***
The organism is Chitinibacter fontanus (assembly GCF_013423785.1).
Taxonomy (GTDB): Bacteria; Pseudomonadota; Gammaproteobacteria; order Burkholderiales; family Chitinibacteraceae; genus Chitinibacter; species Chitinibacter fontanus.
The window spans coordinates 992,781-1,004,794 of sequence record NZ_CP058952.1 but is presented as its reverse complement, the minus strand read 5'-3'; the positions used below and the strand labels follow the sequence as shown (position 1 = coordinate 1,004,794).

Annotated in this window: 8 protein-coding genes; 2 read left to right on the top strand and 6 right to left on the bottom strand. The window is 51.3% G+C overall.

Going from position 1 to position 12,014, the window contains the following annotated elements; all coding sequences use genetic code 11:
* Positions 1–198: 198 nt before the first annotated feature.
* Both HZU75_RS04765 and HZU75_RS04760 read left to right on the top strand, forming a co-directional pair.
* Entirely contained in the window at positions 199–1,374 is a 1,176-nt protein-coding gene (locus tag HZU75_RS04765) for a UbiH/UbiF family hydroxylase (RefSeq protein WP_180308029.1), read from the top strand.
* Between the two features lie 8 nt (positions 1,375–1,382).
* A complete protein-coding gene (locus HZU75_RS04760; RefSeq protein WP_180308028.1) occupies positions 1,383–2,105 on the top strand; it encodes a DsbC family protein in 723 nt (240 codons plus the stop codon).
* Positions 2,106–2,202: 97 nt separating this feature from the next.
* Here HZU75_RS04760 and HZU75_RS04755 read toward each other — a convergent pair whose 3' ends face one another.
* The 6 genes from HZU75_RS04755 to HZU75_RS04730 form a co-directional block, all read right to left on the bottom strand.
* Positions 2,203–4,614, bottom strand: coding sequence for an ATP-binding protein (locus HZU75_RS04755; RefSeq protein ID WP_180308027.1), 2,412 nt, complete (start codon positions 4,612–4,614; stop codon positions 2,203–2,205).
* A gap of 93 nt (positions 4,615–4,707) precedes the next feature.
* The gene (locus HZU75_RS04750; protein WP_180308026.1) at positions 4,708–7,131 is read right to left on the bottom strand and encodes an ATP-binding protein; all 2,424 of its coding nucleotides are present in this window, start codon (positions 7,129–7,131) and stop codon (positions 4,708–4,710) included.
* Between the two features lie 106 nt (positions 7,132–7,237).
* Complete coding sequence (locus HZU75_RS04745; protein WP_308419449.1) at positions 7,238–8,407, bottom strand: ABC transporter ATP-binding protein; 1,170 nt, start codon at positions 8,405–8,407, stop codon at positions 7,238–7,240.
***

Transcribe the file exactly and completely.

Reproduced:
The organism is Chitinibacter fontanus (assembly GCF_013423785.1).
Taxonomy (GTDB): Bacteria; Pseudomonadota; Gammaproteobacteria; order Burkholderiales; family Chitinibacteraceae; genus Chitinibacter; species Chitinibacter fontanus.
The window spans coordinates 992,781-1,004,794 of sequence record NZ_CP058952.1 but is presented as its reverse complement, the minus strand read 5'-3'; the positions used below and the strand labels follow the sequence as shown (position 1 = coordinate 1,004,794).

Annotated in this window: 8 protein-coding genes; 2 read left to right on the top strand and 6 right to left on the bottom strand. The window is 51.3% G+C overall.

Going from position 1 to position 12,014, the window contains the following annotated elements; all coding sequences use genetic code 11:
* Positions 1–198: 198 nt before the first annotated feature.
* Both HZU75_RS04765 and HZU75_RS04760 read left to right on the top strand, forming a co-directional pair.
* Entirely contained in the window at positions 199–1,374 is a 1,176-nt protein-coding gene (locus tag HZU75_RS04765) for a UbiH/UbiF family hydroxylase (RefSeq protein WP_180308029.1), read from the top strand.
* Between the two features lie 8 nt (positions 1,375–1,382).
* A complete protein-coding gene (locus HZU75_RS04760; RefSeq protein WP_180308028.1) occupies positions 1,383–2,105 on the top strand; it encodes a DsbC family protein in 723 nt (240 codons plus the stop codon).
* Positions 2,106–2,202: 97 nt separating this feature from the next.
* Here HZU75_RS04760 and HZU75_RS04755 read toward each other — a convergent pair whose 3' ends face one another.
* The 6 genes from HZU75_RS04755 to HZU75_RS04730 form a co-directional block, all read right to left on the bottom strand.
* Positions 2,203–4,614, bottom strand: coding sequence for an ATP-binding protein (locus HZU75_RS04755; RefSeq protein ID WP_180308027.1), 2,412 nt, complete (start codon positions 4,612–4,614; stop codon positions 2,203–2,205).
* A gap of 93 nt (positions 4,615–4,707) precedes the next feature.
* The gene (locus HZU75_RS04750; protein WP_180308026.1) at positions 4,708–7,131 is read right to left on the bottom strand and encodes an ATP-binding protein; all 2,424 of its coding nucleotides are present in this window, start codon (positions 7,129–7,131) and stop codon (positions 4,708–4,710) included.
* Between the two features lie 106 nt (positions 7,132–7,237).
* Complete coding sequence (locus HZU75_RS04745; protein WP_308419449.1) at positions 7,238–8,407, bottom strand: ABC transporter ATP-binding protein; 1,170 nt, start codon at positions 8,405–8,407, stop codon at positions 7,238–7,240.